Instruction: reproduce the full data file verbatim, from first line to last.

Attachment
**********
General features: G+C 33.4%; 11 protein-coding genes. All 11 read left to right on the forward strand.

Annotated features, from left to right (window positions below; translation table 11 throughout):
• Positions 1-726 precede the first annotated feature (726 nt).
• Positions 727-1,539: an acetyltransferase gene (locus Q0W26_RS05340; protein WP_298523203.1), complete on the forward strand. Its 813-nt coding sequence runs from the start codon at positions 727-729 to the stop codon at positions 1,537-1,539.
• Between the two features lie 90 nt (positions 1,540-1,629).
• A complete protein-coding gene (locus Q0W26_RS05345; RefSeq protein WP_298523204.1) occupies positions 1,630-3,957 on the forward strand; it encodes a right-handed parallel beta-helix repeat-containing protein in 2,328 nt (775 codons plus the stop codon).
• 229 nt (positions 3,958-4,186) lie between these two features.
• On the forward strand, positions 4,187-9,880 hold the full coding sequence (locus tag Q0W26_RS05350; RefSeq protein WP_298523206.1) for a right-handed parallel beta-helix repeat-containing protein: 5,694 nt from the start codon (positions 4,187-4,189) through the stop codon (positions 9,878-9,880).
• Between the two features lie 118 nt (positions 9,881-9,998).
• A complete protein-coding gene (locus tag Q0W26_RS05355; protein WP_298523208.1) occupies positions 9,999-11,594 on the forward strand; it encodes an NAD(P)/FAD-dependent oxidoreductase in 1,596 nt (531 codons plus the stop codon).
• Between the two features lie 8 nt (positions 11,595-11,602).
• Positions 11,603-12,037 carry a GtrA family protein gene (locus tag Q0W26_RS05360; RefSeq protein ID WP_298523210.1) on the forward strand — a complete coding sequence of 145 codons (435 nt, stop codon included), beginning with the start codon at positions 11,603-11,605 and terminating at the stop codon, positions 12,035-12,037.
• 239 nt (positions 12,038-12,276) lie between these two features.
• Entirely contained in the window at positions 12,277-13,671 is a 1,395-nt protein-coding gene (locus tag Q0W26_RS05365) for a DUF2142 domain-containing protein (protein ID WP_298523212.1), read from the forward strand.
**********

General features: G+C 33.4%; 11 protein-coding genes. All 11 read left to right on the forward strand.

Annotated features, from left to right (window positions below; translation table 11 throughout):
• Positions 1-726 precede the first annotated feature (726 nt).
• Positions 727-1,539: an acetyltransferase gene (locus Q0W26_RS05340; protein WP_298523203.1), complete on the forward strand. Its 813-nt coding sequence runs from the start codon at positions 727-729 to the stop codon at positions 1,537-1,539.
• Between the two features lie 90 nt (positions 1,540-1,629).
• A complete protein-coding gene (locus Q0W26_RS05345; RefSeq protein WP_298523204.1) occupies positions 1,630-3,957 on the forward strand; it encodes a right-handed parallel beta-helix repeat-containing protein in 2,328 nt (775 codons plus the stop codon).
• 229 nt (positions 3,958-4,186) lie between these two features.
• On the forward strand, positions 4,187-9,880 hold the full coding sequence (locus tag Q0W26_RS05350; RefSeq protein WP_298523206.1) for a right-handed parallel beta-helix repeat-containing protein: 5,694 nt from the start codon (positions 4,187-4,189) through the stop codon (positions 9,878-9,880).
• Between the two features lie 118 nt (positions 9,881-9,998).
• A complete protein-coding gene (locus tag Q0W26_RS05355; protein WP_298523208.1) occupies positions 9,999-11,594 on the forward strand; it encodes an NAD(P)/FAD-dependent oxidoreductase in 1,596 nt (531 codons plus the stop codon).
• Between the two features lie 8 nt (positions 11,595-11,602).
• Positions 11,603-12,037 carry a GtrA family protein gene (locus tag Q0W26_RS05360; RefSeq protein ID WP_298523210.1) on the forward strand — a complete coding sequence of 145 codons (435 nt, stop codon included), beginning with the start codon at positions 11,603-11,605 and terminating at the stop codon, positions 12,035-12,037.
• 239 nt (positions 12,038-12,276) lie between these two features.
• Entirely contained in the window at positions 12,277-13,671 is a 1,395-nt protein-coding gene (locus tag Q0W26_RS05365) for a DUF2142 domain-containing protein (protein ID WP_298523212.1), read from the forward strand.